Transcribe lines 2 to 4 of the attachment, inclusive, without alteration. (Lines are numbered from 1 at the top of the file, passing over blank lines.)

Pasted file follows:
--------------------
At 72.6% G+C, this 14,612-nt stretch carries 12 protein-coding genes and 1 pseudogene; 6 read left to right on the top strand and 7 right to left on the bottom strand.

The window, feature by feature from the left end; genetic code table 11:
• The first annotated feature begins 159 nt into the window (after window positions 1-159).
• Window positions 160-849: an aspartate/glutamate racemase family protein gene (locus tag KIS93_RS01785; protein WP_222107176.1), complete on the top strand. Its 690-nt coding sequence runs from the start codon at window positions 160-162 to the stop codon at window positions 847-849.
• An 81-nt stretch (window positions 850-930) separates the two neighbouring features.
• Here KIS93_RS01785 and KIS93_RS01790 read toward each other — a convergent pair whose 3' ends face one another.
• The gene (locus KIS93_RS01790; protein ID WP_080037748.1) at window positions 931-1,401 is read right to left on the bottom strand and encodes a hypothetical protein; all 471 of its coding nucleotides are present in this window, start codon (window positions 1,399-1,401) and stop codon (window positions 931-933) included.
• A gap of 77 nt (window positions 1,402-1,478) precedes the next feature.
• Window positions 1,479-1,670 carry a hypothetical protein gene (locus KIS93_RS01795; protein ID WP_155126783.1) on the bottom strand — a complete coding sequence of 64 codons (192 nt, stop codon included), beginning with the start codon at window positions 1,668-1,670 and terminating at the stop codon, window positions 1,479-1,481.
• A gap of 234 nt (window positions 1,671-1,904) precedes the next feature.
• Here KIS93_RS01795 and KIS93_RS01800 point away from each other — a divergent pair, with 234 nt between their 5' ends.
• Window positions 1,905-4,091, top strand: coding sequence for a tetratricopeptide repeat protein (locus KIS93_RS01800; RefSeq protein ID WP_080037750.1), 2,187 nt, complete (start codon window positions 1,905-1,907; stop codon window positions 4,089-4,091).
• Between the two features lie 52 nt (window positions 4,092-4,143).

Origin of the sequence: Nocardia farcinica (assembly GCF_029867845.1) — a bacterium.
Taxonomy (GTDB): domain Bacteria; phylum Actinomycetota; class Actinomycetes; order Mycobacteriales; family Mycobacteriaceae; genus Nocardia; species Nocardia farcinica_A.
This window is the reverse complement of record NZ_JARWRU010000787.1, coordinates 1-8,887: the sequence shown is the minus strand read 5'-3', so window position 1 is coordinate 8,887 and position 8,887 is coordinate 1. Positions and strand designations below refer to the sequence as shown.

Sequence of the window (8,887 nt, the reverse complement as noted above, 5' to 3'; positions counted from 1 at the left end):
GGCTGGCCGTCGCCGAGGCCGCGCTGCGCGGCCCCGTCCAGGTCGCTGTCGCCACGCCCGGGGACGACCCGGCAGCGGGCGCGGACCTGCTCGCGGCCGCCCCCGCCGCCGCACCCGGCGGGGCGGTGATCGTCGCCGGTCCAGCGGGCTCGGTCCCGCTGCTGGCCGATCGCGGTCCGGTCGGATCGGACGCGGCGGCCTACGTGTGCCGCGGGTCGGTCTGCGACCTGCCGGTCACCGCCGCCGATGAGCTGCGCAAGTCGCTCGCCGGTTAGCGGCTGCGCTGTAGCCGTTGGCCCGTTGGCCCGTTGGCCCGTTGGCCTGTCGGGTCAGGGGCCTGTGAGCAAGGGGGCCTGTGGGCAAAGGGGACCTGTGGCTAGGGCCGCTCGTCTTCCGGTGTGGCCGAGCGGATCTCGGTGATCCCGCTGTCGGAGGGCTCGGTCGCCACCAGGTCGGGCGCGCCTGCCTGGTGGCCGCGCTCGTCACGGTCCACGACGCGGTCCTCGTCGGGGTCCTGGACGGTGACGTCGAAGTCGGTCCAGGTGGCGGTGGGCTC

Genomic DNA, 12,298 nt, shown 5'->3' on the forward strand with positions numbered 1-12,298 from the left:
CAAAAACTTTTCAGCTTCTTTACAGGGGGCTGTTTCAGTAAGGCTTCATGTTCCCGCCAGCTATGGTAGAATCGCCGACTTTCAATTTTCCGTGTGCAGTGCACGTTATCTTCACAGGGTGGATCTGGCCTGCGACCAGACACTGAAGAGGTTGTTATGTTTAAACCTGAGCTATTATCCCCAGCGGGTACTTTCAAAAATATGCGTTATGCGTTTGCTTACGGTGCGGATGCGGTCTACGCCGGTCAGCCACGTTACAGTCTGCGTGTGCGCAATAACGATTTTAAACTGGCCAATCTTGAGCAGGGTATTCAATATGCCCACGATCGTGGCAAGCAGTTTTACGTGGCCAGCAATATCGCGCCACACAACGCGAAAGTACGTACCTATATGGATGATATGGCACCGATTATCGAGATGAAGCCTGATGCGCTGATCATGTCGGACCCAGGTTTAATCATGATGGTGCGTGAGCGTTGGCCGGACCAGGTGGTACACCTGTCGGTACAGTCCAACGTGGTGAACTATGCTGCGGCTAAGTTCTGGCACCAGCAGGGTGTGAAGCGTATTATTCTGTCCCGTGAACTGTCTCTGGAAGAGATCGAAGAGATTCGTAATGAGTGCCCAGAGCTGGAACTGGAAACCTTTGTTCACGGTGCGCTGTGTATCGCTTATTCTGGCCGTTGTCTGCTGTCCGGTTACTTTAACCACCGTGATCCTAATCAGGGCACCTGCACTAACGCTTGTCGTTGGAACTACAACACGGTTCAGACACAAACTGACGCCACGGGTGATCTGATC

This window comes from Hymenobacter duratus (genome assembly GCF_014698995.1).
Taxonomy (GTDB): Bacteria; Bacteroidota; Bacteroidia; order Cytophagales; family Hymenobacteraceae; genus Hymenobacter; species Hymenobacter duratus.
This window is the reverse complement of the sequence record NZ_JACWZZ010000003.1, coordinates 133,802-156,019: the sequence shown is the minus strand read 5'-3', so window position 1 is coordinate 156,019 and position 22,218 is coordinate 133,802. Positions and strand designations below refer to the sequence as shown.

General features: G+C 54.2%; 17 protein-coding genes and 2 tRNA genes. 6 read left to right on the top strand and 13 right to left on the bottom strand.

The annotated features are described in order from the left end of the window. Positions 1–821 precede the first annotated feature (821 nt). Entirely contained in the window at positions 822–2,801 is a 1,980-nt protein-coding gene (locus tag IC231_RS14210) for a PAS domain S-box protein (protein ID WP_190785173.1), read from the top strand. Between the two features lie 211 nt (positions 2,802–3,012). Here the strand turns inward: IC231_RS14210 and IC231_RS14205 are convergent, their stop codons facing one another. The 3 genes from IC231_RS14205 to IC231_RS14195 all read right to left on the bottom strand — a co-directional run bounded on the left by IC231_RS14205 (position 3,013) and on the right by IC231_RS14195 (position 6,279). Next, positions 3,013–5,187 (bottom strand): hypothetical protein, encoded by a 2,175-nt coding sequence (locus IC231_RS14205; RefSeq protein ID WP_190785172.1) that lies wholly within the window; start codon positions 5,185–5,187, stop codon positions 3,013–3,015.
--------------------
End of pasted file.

The window, feature by feature from the left end; genetic code table 11:
• The first annotated feature begins 159 nt into the window (after window positions 1-159).
• Window positions 160-849: an aspartate/glutamate racemase family protein gene (locus tag KIS93_RS01785; protein WP_222107176.1), complete on the top strand. Its 690-nt coding sequence runs from the start codon at window positions 160-162 to the stop codon at window positions 847-849.